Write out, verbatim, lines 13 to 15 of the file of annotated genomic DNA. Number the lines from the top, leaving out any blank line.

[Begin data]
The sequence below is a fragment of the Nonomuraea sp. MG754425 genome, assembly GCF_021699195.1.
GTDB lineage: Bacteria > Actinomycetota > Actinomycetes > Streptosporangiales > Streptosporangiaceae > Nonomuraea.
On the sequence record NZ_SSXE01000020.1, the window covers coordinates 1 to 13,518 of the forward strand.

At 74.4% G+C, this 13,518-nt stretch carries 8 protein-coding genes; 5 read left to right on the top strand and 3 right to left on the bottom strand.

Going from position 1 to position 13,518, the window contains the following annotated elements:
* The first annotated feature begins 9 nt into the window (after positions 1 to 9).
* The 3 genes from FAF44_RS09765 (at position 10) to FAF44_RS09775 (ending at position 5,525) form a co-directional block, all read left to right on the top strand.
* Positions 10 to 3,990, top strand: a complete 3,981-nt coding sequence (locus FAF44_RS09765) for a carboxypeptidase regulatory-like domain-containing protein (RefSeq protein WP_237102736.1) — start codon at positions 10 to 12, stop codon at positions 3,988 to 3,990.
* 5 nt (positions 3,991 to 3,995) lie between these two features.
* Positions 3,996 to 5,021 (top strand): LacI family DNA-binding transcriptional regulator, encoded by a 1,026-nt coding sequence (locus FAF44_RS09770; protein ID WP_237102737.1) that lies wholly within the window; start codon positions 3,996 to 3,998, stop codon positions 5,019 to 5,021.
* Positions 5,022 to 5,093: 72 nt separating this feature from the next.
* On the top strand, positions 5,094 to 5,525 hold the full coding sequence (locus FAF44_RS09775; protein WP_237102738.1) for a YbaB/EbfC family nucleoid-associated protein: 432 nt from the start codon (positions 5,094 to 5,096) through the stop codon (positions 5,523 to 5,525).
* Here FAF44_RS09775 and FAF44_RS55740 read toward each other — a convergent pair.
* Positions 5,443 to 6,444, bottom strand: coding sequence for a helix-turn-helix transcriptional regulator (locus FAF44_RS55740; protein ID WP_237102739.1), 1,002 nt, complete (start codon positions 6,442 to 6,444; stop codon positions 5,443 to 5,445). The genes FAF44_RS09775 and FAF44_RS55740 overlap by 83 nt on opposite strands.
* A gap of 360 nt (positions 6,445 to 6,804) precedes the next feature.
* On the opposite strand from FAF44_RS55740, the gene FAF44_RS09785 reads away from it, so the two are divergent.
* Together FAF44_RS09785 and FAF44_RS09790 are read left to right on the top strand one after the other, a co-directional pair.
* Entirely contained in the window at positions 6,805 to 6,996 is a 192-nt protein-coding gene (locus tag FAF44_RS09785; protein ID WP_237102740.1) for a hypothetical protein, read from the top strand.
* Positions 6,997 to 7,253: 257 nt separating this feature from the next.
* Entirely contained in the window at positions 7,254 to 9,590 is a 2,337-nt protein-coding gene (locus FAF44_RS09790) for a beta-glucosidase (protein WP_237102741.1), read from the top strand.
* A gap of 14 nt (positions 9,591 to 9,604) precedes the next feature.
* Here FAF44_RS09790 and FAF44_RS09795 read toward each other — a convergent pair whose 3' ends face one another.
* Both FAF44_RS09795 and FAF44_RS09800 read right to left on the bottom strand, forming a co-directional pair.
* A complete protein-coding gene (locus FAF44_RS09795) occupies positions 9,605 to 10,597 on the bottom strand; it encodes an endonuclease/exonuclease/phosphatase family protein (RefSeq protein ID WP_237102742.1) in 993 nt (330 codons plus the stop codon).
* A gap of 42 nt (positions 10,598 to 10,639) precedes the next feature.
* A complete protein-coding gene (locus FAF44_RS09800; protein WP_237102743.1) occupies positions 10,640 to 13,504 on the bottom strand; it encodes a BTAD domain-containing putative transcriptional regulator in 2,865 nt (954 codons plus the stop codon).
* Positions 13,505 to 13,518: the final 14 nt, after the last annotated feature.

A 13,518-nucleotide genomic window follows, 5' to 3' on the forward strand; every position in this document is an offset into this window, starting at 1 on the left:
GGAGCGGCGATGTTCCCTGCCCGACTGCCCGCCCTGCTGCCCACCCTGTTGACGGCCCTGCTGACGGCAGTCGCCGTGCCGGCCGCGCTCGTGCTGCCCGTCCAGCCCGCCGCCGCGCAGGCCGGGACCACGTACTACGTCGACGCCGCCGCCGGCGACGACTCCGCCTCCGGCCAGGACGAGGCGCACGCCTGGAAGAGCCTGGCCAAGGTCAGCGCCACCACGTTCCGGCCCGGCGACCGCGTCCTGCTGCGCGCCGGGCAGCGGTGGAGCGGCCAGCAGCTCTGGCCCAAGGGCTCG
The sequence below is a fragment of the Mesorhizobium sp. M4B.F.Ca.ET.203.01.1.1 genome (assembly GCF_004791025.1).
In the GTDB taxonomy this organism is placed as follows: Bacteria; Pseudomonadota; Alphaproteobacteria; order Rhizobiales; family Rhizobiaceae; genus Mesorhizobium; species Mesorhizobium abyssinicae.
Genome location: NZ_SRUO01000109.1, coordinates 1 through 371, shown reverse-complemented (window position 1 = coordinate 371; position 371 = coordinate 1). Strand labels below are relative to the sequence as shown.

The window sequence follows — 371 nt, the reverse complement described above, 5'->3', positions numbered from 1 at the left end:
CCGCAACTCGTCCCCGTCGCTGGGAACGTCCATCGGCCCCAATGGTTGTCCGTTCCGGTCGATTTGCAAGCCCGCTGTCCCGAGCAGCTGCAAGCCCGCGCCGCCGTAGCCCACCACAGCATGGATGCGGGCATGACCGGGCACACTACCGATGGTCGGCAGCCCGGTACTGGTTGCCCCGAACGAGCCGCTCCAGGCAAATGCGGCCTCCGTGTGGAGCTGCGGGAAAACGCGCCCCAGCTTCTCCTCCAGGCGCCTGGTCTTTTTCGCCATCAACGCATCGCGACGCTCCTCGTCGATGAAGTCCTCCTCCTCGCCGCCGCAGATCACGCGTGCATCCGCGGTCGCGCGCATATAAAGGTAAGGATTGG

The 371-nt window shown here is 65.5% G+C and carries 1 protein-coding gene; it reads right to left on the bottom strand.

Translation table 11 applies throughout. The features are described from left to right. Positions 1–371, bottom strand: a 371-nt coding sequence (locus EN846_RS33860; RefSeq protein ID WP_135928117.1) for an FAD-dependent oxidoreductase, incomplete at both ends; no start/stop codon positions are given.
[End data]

* Here FAF44_RS09775 and FAF44_RS55740 read toward each other — a convergent pair.
* Positions 5,443 to 6,444, bottom strand: coding sequence for a helix-turn-helix transcriptional regulator (locus FAF44_RS55740; protein ID WP_237102739.1), 1,002 nt, complete (start codon positions 6,442 to 6,444; stop codon positions 5,443 to 5,445). The genes FAF44_RS09775 and FAF44_RS55740 overlap by 83 nt on opposite strands.
* A gap of 360 nt (positions 6,445 to 6,804) precedes the next feature.